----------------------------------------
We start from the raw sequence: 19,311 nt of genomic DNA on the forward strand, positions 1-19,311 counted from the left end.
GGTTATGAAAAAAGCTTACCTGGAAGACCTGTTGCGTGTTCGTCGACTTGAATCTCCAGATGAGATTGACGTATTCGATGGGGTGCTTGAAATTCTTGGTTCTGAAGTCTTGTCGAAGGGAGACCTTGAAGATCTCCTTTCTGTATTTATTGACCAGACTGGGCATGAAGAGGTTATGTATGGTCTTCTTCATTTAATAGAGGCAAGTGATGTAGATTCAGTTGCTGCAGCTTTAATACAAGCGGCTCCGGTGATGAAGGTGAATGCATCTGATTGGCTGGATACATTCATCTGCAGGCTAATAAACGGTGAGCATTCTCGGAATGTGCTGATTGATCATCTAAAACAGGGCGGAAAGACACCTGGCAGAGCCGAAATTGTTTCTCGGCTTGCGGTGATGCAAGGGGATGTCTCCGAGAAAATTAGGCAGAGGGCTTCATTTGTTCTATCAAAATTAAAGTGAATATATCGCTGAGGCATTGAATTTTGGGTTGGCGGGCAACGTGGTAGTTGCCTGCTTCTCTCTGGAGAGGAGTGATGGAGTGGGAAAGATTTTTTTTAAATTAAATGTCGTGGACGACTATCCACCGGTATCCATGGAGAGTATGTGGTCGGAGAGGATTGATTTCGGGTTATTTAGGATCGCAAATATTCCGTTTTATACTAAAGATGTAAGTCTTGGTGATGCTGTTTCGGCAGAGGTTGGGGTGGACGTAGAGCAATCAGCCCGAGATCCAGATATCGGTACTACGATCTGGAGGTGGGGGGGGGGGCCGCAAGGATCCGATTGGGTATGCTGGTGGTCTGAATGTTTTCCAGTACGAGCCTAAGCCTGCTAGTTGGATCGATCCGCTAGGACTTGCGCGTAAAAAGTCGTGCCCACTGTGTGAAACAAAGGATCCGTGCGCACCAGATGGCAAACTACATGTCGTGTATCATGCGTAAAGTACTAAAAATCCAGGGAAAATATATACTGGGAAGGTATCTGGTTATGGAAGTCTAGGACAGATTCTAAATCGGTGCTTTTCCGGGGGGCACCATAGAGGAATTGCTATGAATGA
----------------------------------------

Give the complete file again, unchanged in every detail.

We start from the raw sequence: 19,311 nt of genomic DNA on the forward strand, positions 1-19,311 counted from the left end.
GGTTATGAAAAAAGCTTACCTGGAAGACCTGTTGCGTGTTCGTCGACTTGAATCTCCAGATGAGATTGACGTATTCGATGGGGTGCTTGAAATTCTTGGTTCTGAAGTCTTGTCGAAGGGAGACCTTGAAGATCTCCTTTCTGTATTTATTGACCAGACTGGGCATGAAGAGGTTATGTATGGTCTTCTTCATTTAATAGAGGCAAGTGATGTAGATTCAGTTGCTGCAGCTTTAATACAAGCGGCTCCGGTGATGAAGGTGAATGCATCTGATTGGCTGGATACATTCATCTGCAGGCTAATAAACGGTGAGCATTCTCGGAATGTGCTGATTGATCATCTAAAACAGGGCGGAAAGACACCTGGCAGAGCCGAAATTGTTTCTCGGCTTGCGGTGATGCAAGGGGATGTCTCCGAGAAAATTAGGCAGAGGGCTTCATTTGTTCTATCAAAATTAAAGTGAATATATCGCTGAGGCATTGAATTTTGGGTTGGCGGGCAACGTGGTAGTTGCCTGCTTCTCTCTGGAGAGGAGTGATGGAGTGGGAAAGATTTTTTTTAAATTAAATGTCGTGGACGACTATCCACCGGTATCCATGGAGAGTATGTGGTCGGAGAGGATTGATTTCGGGTTATTTAGGATCGCAAATATTCCGTTTTATACTAAAGATGTAAGTCTTGGTGATGCTGTTTCGGCAGAGGTTGGGGTGGACGTAGAGCAATCAGCCCGAGATCCAGATATCGGTACTACGATCTGGAGGTGGGGGGGGGGGCCGCAAGGATCCGATTGGGTATGCTGGTGGTCTGAATGTTTTCCAGTACGAGCCTAAGCCTGCTAGTTGGATCGATCCGCTAGGACTTGCGCGTAAAAAGTCGTGCCCACTGTGTGAAACAAAGGATCCGTGCGCACCAGATGGCAAACTACATGTCGTGTATCATGCGTAAAGTACTAAAAATCCAGGGAAAATATATACTGGGAAGGTATCTGGTTATGGAAGTCTAGGACAGATTCTAAATCGGTGCTTTTCCGGGGGGCACCATAGAGGAATTGCTATGAATGA